Wednesday, December 14, 2005

Solar Power in California? Who'd'a Thunk It?

There's so much sunlight here in California. Not as much in foggy San Francisco as there is here in the Central Valley, where we probably get over 300 days of sun a year, but plenty of sunlight falls on this state. In fact, plenty of sunlight falls on most of the states in the far west, at least those below the 45th parallel.

Solar cells? Solar panels? I know the technology isn't very mature, but how much more mature is it than it was 20 years ago? Have we progressed far in 20 years? I'm thinking "no". There is a definite chicken-or-egg issue here, just like with Governor Arnold's hydrogen fuel cell car initiative--there aren't solar panels everywhere because they're expensive to make, and because they're expensive to make no one installs them. What we need is something to jumpstart the solar panel industry, get economies of scale going that would significantly reduce the difficulties (and hence cost) of producing these items. Make 'em cheap, and you create a market for them.

This is one area where I can see government influence actually being of benefit. I hope that this story isn't just a flash in the pan.

Update, 12/19 9:41 am: Can I call them or what?


David Foster said...

One of the things that will really help in getting the scale up will be use of solar in less-developed counries. The economics of solar are likely to look a lot better in a place where the grid isn't already available, or where grid service levels totally suck.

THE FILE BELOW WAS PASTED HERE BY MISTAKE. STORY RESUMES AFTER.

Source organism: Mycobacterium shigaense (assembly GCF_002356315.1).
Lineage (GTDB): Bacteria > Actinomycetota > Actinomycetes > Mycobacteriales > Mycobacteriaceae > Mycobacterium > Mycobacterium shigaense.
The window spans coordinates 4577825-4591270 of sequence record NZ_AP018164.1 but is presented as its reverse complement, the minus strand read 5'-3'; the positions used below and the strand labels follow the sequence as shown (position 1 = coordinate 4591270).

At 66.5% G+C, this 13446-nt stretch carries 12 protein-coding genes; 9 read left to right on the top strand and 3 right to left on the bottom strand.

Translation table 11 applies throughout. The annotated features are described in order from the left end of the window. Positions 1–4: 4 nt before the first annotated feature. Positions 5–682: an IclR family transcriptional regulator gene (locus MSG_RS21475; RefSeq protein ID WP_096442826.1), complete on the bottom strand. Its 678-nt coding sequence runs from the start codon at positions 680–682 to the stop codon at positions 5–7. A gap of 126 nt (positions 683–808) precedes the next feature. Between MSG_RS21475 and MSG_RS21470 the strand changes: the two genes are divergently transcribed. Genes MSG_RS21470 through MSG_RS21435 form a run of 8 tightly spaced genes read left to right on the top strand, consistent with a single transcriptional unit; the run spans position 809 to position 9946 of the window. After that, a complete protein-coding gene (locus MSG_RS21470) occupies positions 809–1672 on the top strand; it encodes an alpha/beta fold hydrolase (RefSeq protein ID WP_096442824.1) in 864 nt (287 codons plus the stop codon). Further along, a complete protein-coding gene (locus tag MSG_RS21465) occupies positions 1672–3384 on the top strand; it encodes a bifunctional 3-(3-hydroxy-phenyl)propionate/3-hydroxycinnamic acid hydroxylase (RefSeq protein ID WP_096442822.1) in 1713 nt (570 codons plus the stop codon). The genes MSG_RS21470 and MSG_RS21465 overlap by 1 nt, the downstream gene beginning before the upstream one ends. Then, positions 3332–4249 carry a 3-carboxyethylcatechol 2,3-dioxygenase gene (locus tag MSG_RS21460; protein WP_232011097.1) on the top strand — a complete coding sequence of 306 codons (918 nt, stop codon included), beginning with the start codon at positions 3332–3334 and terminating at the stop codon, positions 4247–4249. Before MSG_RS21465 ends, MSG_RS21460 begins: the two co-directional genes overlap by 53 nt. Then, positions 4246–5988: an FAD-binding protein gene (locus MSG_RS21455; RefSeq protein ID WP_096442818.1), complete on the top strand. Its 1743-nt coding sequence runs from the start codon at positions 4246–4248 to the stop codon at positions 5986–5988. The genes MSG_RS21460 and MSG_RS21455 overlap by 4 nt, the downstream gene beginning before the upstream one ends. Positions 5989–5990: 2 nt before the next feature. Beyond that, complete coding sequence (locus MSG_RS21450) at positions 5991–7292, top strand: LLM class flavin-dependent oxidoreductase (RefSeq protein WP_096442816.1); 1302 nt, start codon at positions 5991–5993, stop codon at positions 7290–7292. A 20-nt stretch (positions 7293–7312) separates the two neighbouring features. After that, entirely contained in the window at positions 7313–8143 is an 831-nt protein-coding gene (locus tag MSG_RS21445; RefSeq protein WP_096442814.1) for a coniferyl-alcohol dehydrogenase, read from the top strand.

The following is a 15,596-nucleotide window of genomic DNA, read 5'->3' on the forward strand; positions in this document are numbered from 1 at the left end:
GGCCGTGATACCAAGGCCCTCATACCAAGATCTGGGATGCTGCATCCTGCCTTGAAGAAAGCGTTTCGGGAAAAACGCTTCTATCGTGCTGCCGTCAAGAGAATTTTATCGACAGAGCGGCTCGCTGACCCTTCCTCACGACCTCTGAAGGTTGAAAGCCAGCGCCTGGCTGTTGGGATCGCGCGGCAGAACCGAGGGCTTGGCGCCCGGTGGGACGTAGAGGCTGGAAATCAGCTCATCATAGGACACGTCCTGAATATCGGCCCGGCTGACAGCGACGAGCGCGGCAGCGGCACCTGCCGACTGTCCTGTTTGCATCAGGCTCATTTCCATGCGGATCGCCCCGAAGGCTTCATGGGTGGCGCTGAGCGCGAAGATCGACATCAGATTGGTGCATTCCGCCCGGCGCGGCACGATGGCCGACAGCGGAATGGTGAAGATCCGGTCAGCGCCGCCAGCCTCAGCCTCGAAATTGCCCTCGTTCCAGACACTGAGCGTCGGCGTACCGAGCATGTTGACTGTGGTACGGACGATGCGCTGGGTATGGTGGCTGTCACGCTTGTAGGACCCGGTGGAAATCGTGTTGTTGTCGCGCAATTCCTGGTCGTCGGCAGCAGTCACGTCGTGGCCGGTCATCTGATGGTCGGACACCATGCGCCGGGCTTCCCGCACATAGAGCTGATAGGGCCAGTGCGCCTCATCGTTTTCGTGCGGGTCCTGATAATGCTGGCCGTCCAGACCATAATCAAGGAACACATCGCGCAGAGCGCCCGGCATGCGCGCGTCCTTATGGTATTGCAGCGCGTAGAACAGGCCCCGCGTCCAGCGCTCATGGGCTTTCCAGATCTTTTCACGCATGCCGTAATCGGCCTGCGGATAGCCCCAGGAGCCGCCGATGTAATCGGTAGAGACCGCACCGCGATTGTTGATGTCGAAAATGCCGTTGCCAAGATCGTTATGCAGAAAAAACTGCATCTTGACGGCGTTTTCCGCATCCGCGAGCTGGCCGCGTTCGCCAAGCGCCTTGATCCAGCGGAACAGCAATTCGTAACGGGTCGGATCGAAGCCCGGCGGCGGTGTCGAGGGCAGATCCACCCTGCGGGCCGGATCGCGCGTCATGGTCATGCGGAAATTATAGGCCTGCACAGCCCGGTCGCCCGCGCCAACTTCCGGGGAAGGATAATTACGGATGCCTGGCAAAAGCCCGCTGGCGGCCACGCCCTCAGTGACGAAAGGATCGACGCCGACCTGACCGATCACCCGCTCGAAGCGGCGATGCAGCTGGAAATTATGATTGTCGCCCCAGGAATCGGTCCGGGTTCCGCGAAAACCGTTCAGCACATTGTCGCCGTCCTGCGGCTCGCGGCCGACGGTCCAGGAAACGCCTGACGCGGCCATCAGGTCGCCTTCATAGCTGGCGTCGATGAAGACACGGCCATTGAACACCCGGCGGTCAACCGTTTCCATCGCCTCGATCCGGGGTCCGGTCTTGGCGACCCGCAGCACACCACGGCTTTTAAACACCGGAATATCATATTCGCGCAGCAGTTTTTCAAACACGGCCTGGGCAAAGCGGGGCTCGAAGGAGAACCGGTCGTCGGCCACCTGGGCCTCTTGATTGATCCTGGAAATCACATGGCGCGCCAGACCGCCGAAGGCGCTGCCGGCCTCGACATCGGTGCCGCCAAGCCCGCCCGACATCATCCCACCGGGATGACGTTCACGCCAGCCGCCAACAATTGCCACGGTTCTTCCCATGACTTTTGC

Also, solar cells aren't the only way to generate electricity from the sun. An alternative approach, which I think is planned on a fairly large scale somewhere in California, is to focus the rays on a boiler (via a farm of parabolic mirrors) and then generate the power the old-fashioned way, with a heat engine. One advantage of this is that there is some integral storage in the system, especially if something like molten salt is used for heat transfer (it stays hot for a while)

Amerloc said...

Hehe - This is one of the ones we agree on, Darren.

We lived off the grid for almost fifteen years. Solar mostly, a little generator for back-up. Was interesting (in the same sense intended by the Chinese curse) for the first couple years, but we adapted, got used to it, dumped a ton of money into Kyocera instead of the stock market.

If not for retirement and grandkid-inspired relocation, we'd still be doing it.

I'll be damned if I can understand all those flat-roofed buildings that aren't COVERED with photo-voltaics.

Darren said...

One of Governor Gray Davis' legacies is several blocks of new government buildings, mostly to the east of the Capitol. Shouldn't government buildings, at least, have solar cells?

Anonymous said...

Yes, I believe it's possible to have solar power stations in California, and not only there, but in many other places with hot weather. The only thing is that this sphere is very new, and it requires time to develop and install solar power stations.

Darren said...

It's not *very* new. The first solar cells were made in the 50s, and I think it was GE which sold a solar powered radio back then.

Darren said...

One of my students' fathers owns or runs a solar company. When I contacted him about putting cells on my roof, he said that given the "ridiculously little" electricity I currently use, it would take me over 20 years to make back my investment. Guess how long the cells are expected to last--that's right, just over 20 years.

Darren said...

It's now 2014 and I've changed my position on govt involvement. Govt shouldn't be in the business of trying to pick technological winners and losers. Let the market deal with that.